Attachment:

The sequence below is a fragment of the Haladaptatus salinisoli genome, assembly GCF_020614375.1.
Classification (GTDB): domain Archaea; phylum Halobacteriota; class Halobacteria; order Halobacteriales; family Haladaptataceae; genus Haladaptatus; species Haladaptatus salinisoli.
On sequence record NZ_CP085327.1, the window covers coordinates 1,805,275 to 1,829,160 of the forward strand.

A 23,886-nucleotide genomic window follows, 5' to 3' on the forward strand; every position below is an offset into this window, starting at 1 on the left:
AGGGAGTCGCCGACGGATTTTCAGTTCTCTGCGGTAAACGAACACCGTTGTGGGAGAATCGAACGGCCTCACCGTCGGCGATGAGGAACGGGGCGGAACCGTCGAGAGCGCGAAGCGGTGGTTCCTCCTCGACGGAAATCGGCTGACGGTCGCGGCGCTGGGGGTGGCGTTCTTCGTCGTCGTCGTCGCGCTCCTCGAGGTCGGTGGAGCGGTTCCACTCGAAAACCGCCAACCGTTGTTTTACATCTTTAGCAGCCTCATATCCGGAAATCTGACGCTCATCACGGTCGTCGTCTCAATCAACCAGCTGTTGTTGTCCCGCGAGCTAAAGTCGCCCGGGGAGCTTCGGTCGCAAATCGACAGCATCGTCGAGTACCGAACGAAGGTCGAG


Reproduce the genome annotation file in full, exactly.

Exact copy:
The sequence below is a fragment of the Haladaptatus salinisoli genome, assembly GCF_020614375.1.
Classification (GTDB): domain Archaea; phylum Halobacteriota; class Halobacteria; order Halobacteriales; family Haladaptataceae; genus Haladaptatus; species Haladaptatus salinisoli.
On sequence record NZ_CP085327.1, the window covers coordinates 1,805,275 to 1,829,160 of the forward strand.

A 23,886-nucleotide genomic window follows, 5' to 3' on the forward strand; every position below is an offset into this window, starting at 1 on the left:
AGGGAGTCGCCGACGGATTTTCAGTTCTCTGCGGTAAACGAACACCGTTGTGGGAGAATCGAACGGCCTCACCGTCGGCGATGAGGAACGGGGCGGAACCGTCGAGAGCGCGAAGCGGTGGTTCCTCCTCGACGGAAATCGGCTGACGGTCGCGGCGCTGGGGGTGGCGTTCTTCGTCGTCGTCGTCGCGCTCCTCGAGGTCGGTGGAGCGGTTCCACTCGAAAACCGCCAACCGTTGTTTTACATCTTTAGCAGCCTCATATCCGGAAATCTGACGCTCATCACGGTCGTCGTCTCAATCAACCAGCTGTTGTTGTCCCGCGAGCTAAAGTCGCCCGGGGAGCTTCGGTCGCAAATCGACAGCATCGTCGAGTACCGAACGAAGGTCGAG